The crux of Wednesday’s motion to suppress evidence hearing in Peter LaFuria’s video voyeurism case was whether LaFuria’s truck was included in a search warrant.
Both prosecutors and defense attorneys agreed that if the evidence take from the truck is declared inadmissible, it is likely the evidence from LaFuria’s house will be inadmissible also, since evidence from the truck led investigators to search the house.
Glen Vamvoras, LaFuria’s defense attorney, said he would go a step further — that if the truck evidence is ruled inadmissible, he will ask that evidence taken from LaFuria’s medical office be ruled inadmissible also.
LaFuria, a former Lake Charles gynecologist, is accused of taking photos of his undressed patients. He is charged with 186 counts of video voyeurism, 78 counts of sexual battery and five counts of molestation of a juvenile.
The case, which dates from April 2007, has been held up by the motion to suppress evidence, which Vamvoras said he initially filed in October 2007.
On Wednesday, the case was continued again. After a morning in which a motion to quash charges was denied and a supplemental offense report was hotly debated, the motion to suppress dragged into the evening.
With witnesses still to be called at 6 p.m., the judge decided to resume the hearing Nov. 9, meaning LaFuria’s Nov. 5 trial date will be pushed back.
A mock jury selection will be held Oct. 22 and a change of venue hearing will be held Oct. 23.
Calcasieu Parish Sheriff’s Office detective Patty Bailey was on the stand when the motion was halted.
Bailey said the Sheriff’s Office began investigating after one of LaFuria’s patients complained on April 20, 2007, that he had taken a picture of her genitals without her consent.
Bailey said the woman’s sister and husband confronted LaFuria, who claimed to have taken the photo for medical documentation of scar tissue. LaFuria claimed the photo did not develop because the battery died, Bailey said.
When no photo could be found in the woman’s medical records or the need for a photo to be taken, authorities went to obtain a search warrant, Bailey said.
She said she initially asked Judge Rick Bryant for a search warrant that included LaFuria’s medical office and all vehicles on the premises and his house and all vehicles on the premises. Bryant said there wasn’t yet probable cause to search LaFuria’s house and gave her a search warrant that included LaFuria’s practice and the vehicles on the premises, she said.
She said because she understood the search warrant to include LaFuria’s vehicle, when it wasn’t at his practice, deputies went to his house to find his truck.
“When I did it, I intended it for the vehicle he drove,” Bailey said.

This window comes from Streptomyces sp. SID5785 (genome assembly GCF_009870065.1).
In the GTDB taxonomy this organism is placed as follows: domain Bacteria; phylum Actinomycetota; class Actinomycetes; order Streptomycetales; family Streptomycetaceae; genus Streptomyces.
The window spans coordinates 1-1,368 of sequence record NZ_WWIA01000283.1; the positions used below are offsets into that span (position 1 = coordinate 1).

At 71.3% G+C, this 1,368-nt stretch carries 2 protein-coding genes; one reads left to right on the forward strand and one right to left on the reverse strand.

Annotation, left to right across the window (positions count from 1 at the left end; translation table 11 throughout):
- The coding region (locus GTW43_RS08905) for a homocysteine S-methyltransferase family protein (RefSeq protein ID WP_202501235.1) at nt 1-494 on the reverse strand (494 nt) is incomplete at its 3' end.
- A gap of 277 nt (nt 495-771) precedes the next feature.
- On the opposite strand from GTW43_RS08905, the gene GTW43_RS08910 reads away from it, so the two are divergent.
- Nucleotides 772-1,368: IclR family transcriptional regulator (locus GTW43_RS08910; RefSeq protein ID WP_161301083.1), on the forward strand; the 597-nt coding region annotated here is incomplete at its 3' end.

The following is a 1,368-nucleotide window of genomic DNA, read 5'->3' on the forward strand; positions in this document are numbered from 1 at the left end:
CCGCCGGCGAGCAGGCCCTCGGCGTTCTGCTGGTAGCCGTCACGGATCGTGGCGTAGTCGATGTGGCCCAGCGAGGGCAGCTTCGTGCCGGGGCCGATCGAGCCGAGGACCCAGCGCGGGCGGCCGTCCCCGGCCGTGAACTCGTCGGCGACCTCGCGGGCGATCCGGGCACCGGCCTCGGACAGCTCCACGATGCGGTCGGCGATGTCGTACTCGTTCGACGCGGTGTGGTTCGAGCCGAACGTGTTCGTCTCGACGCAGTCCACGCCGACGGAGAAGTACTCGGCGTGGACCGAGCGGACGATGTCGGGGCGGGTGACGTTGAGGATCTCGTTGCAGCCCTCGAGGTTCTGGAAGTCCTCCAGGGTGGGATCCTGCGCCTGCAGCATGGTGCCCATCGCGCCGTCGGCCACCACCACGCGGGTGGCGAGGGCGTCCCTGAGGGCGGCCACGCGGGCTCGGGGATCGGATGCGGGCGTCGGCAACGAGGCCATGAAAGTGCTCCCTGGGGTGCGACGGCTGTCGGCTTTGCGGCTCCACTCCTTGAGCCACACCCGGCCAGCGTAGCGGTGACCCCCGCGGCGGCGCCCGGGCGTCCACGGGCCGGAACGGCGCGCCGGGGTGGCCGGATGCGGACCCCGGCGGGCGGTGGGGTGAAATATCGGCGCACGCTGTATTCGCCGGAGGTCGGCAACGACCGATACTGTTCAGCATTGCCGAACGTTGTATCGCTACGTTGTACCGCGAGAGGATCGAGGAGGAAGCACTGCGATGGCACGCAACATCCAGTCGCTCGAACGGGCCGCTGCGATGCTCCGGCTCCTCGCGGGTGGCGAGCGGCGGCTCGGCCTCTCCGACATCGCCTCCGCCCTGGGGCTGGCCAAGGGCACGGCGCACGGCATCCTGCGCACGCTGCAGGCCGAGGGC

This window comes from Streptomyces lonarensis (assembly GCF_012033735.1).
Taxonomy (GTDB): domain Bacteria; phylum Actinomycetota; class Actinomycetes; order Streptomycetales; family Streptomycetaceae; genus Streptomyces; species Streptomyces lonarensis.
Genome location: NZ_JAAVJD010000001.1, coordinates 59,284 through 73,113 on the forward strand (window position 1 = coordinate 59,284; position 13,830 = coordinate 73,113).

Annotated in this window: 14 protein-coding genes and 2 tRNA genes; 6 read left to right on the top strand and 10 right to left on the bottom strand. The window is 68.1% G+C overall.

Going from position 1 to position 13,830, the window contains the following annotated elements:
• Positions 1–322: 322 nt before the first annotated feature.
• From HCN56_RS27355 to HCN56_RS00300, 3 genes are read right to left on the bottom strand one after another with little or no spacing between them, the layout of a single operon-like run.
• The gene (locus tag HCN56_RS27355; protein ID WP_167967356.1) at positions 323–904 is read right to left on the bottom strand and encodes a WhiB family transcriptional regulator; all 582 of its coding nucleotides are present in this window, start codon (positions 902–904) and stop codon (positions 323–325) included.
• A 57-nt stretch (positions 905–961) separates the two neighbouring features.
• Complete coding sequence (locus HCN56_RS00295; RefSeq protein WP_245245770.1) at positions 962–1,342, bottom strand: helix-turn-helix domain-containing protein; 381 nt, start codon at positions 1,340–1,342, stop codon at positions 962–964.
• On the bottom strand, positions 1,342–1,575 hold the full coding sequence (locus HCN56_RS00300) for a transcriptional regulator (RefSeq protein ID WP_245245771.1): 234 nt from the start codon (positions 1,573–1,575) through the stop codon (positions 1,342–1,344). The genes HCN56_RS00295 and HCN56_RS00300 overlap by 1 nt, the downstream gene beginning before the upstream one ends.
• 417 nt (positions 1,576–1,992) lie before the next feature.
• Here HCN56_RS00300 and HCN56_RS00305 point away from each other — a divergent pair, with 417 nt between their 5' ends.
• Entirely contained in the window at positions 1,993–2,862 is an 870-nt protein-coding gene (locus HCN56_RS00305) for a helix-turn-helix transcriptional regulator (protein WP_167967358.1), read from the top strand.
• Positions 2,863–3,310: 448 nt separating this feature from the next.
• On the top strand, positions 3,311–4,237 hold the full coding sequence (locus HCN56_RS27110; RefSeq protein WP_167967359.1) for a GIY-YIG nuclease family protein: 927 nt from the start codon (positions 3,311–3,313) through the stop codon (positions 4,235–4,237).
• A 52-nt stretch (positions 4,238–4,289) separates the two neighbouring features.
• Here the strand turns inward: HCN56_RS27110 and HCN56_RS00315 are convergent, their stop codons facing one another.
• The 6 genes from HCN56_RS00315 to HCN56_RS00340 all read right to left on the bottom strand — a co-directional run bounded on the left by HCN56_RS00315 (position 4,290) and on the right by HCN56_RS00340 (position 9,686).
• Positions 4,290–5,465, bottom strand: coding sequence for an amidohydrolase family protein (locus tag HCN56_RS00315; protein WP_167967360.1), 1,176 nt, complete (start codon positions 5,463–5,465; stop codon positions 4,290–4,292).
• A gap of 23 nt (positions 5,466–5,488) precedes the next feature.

When Bailey and her fellow officers arrived at the house, LaFuria’s truck was in the driveway and his wife was standing outside talking on the telephone, she said.
His wife told him to come outside and Bailey told him that his truck was included in the search warrant, she said.
LaFuria told her the truck was unlocked, Bailey said.
She said the doctor asked her what she was searching for and she told him the camera. She said he told her he had thrown it away in a Dumpster at the hospital.
She said she was on one side of the truck, searching it, while he stood on the other. She said she found a gym bag with two cameras and spindles of CDs.
She said LaFuria told her, “That’s it. That is the camera. I’m so stupid.”
He reached across the truck and tried to take the bag from her twice while saying again, “I’m so stupid,” she testified.
Detectives found one disc contained pictures of clothed black women who were pregnant and another disc had pictures of females’ genitals taken in the examination rooms at LaFuria’s practice, Bailey said.
She said she returned to Bryant, who then granted her a search warrant for the house, where two computer towers were found on a table near the boathouse.
Bailey said detectives then got another search warrant, this time from Judge Mike Canaday, to obtain patient records.
Because of issues that have arisen with the evidence, the prosecution severed the charges in August and is trying to proceed with the sexual battery and molestation charges.
Vamvoras argued for the motion to quash all charges, saying that he filed only one continuance and it was the prosecution’s fault that the case has taken five years and still hasn’t gone to trial. He said the only motions filed by the defense were what “any good lawyer” would do for a client. He said prosecutors did not get the photos and information about the photos to him by dates mandated by the court.
“We have had delays in the case, not by filing of motions, but by the state’s failures to respond to court orders,” Vamvoras said.
Prosecutor Hugo Holland’s rebuttal was short, saying the motion to suppress had to be completed before the prosecution was forced to proceed. “That’s the bottom line and that’s our argument,” he said.
Judge David Ritchie said that he did not believe prosecutors acted “in bad faith.” He referred to the magnitude of the case, the number of alleged victims, the number of photos and the technical aspects of the case in denying the motion.
“I recognize that things haven’t moved along as quickly as they should have,” Ritchie said. “But there are a lot of complicated issues and a large volume of information.”